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Topic Title: Ice on third rail
Topic Summary: Picking up power becoming a problem
Created On: 13 February 2010 06:35 PM
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 13 February 2010 06:35 PM
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eswnl

Posts: 144
Joined: 29 November 2008

Is there a way of keeping the temperature of the third rail above 0 degrees C, to stop the ice from forming on the rail in the first place?

I was thinking about heaters in the form of flexible strips being glued to the sides of the third rail. The power supply for the heaters could come from the third rail itself.
And this need not interfere with the running of the train and not require any modification to the pick ups.

see http://www.electronicsweekly.c...-pick-ups-and-sno.html
 21 February 2010 03:00 PM
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broadgage

Posts: 1359
Joined: 07 August 2007

I dont see why it could not be done, though the costs might be too high to make it worthwhile.
Standard types of trace heating tape are normally only designed for 230/240 volt operation. Therefore either a 230/240 supply would have to be provided, at appreciable expense, or heating tape specialy manufactured for 750/850 volts would have to be used.
Trace heating tapes and similar products are normaly intended for heating earthed metalwork, and a product with specialy reinforced insulation would probably be required to heat a conductor rail.

Alternatively, a very large circulating current could be passed through the conductor rail in order to heat it, several thousand amps at a very low voltage being required.
This would introduce substantial complications re additional transformers and cabling/switchgear.

Either option would entail considerable energy useage, and at possibly at times of peak demand.

The ice on conductor rails seldom forms a completly insulating barrier against current collection, but does impair reliable/continous contact.
Some relief may be obtained by fitting extra pick-up shoes to the train in order to increase the chances of a least one shoe making contact.
Trains are equiped to pick up current from either left or right hand side, the conductor rail being installed on whichever side is convienient.
It might be worth installing conductor rail on both sides of the track in especialy problematic locations, since this would double the chances of a good connection.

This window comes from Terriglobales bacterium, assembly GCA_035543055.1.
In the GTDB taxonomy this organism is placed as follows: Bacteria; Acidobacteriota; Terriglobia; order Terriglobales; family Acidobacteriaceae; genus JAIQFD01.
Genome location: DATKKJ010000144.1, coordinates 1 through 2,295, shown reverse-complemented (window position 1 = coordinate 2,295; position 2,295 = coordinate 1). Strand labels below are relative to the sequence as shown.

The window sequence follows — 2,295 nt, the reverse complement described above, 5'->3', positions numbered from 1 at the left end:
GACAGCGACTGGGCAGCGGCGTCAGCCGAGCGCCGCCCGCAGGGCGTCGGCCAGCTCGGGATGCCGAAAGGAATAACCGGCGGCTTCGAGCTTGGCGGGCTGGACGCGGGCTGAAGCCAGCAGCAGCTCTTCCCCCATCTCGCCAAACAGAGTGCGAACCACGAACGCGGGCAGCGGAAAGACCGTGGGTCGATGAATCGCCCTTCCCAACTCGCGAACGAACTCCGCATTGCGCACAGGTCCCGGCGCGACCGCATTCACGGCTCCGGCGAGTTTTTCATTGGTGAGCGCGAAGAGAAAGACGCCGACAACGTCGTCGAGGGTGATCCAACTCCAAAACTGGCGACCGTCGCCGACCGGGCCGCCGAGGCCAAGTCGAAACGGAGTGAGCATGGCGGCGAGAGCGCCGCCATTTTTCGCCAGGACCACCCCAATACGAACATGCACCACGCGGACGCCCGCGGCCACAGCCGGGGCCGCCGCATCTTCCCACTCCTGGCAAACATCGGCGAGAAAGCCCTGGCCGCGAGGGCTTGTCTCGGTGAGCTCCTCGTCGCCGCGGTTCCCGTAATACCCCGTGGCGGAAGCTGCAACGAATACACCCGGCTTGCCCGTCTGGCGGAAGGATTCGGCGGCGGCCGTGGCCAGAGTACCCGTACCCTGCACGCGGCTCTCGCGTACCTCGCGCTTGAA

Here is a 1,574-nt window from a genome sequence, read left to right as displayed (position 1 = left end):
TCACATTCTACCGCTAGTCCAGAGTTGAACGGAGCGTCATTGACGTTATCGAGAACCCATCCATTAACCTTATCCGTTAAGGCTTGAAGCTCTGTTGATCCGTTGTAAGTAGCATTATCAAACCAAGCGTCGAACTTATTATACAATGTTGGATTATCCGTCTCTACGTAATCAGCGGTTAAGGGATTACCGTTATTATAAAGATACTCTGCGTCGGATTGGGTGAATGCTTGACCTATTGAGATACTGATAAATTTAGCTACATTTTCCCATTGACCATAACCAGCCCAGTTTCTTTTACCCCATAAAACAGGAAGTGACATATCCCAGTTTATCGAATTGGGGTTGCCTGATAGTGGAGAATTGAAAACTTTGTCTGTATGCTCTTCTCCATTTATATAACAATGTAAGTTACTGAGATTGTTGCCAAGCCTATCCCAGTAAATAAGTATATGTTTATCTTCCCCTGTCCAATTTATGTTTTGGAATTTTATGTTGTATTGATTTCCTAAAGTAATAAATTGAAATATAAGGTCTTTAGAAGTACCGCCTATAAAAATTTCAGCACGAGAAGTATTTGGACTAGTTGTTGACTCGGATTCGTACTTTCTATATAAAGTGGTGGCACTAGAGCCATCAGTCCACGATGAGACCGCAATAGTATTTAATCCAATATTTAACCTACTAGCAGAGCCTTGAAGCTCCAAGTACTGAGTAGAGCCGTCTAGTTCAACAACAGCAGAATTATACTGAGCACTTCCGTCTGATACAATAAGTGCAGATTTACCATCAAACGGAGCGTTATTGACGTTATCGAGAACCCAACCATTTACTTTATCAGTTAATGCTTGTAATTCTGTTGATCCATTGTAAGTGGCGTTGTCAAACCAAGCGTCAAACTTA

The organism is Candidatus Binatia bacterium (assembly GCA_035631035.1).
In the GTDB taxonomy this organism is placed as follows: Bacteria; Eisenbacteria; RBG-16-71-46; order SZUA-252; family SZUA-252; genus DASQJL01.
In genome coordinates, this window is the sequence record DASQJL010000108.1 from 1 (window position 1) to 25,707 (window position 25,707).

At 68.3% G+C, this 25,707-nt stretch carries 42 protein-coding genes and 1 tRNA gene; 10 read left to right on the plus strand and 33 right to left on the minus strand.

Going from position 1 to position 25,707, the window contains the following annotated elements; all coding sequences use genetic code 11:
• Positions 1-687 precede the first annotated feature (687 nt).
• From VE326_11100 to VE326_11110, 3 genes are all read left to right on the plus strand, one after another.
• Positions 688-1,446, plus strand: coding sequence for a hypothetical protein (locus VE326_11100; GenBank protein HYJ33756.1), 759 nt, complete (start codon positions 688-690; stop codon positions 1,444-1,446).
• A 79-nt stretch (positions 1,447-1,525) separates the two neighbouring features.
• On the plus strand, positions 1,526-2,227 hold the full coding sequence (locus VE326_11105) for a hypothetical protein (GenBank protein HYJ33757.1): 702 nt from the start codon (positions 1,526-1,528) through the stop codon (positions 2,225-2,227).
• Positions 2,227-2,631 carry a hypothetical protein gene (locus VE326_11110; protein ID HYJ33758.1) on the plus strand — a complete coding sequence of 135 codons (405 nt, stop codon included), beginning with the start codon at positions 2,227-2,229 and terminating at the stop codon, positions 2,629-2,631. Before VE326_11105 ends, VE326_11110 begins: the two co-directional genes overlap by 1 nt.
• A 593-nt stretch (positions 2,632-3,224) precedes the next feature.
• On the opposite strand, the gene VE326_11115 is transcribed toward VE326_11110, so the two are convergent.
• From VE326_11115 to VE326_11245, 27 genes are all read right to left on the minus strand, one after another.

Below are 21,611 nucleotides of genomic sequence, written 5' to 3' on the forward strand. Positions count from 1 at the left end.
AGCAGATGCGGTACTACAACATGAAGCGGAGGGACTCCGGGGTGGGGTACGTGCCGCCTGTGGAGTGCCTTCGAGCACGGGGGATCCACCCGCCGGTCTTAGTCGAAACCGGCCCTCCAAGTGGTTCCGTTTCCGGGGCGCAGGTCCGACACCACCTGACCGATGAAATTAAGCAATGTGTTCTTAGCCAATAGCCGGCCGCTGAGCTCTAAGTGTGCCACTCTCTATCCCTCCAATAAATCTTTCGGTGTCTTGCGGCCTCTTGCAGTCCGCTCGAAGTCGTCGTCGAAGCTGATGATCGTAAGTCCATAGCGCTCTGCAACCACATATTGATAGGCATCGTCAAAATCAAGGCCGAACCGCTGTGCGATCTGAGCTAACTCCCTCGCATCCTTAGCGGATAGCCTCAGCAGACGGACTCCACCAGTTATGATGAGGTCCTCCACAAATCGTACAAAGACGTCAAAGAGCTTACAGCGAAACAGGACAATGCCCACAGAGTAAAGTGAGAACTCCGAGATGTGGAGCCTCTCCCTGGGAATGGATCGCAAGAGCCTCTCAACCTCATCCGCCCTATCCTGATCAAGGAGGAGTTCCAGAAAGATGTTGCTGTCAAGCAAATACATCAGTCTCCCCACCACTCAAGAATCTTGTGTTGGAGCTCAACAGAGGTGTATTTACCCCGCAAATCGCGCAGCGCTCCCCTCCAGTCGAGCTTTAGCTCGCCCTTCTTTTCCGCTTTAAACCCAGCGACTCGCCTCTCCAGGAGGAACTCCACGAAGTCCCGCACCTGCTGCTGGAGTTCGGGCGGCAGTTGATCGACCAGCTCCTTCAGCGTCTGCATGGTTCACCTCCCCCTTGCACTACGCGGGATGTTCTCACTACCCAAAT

The cost would be minimal, but it might add to the risks to track workers.
 22 February 2010 03:57 PM
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broadgage

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An easier option might be to use hot water.
It would appear simple to clip semi-flexible plastic water pipe to the side of the conductor rail. To reduce fuel waste the side of the pipe not in contact with the rail should be thermally insulated.

Hot water from a gas or electric boiler could be pumped through the pipe, preferably "out" along one track, and "back" along the other, presuming a twin track route.
The semi flexible blue water pipe is very cheap, as are pumps and domestic size boilers.
Anti freeze in the water would be prudent.
 23 February 2010 02:46 PM
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Paul1966

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Originally posted by: broadgage
Alternatively, a very large circulating current could be passed through the conductor rail in order to heat it


I don't know about today, but I know that at least at one time that method was used by London Underground for the above-ground stretches of track, the de-icing current being applied as necessary during the small hours to keep the rails clear before switching to normal 630V traction current for the first trains of the day.
 23 February 2010 03:05 PM
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eswnl

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Joined: 29 November 2008




I don't know about today, but I know that at least at one time that method was used by London Underground for the above-ground stretches of track, the de-icing current being applied as necessary during the small hours to keep the rails clear before switching to normal 630V traction current for the first trains of the day.


How did this work?
The cables that feed the conductor rails would have to be large enough to handle such a current.
Did they momentarily short the rail to ground?
 23 February 2010 05:57 PM
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Paul1966

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I'm afraid I can't remember the details now, but it was mentioned in a book about LU that I read a good many years ago. I have a vague recollection of a comment about placing a short across the positive and negative conductor rails at the end of the section so that the current could be applied from the other end, but I can't recall any more specifics.
 25 February 2010 12:40 PM
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s470189

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Joined: 21 January 2002

On the London Underground system there are 2 conductor rails neither of which are at earth potential and, in years gone by, they could connect many miles of conductor rails together with a single rectifier feeding at one end and close a breaker at the remote end that caused a short circuit. This caused a large enough current to flow to stop the conductor rails icing up. Although the current was large the equipment rating was not an issue as a train draws several thousand amps and the equipment is rated for this. This system has long since goen out of use for a variety or good reasons.

Network rail employ strip heater in some locations e.g. steep gradients, but I cannot recall if they are powered from the traction supply.

Whilst the pipes filled with hot water would work it is better not to mix water and electricity if possible.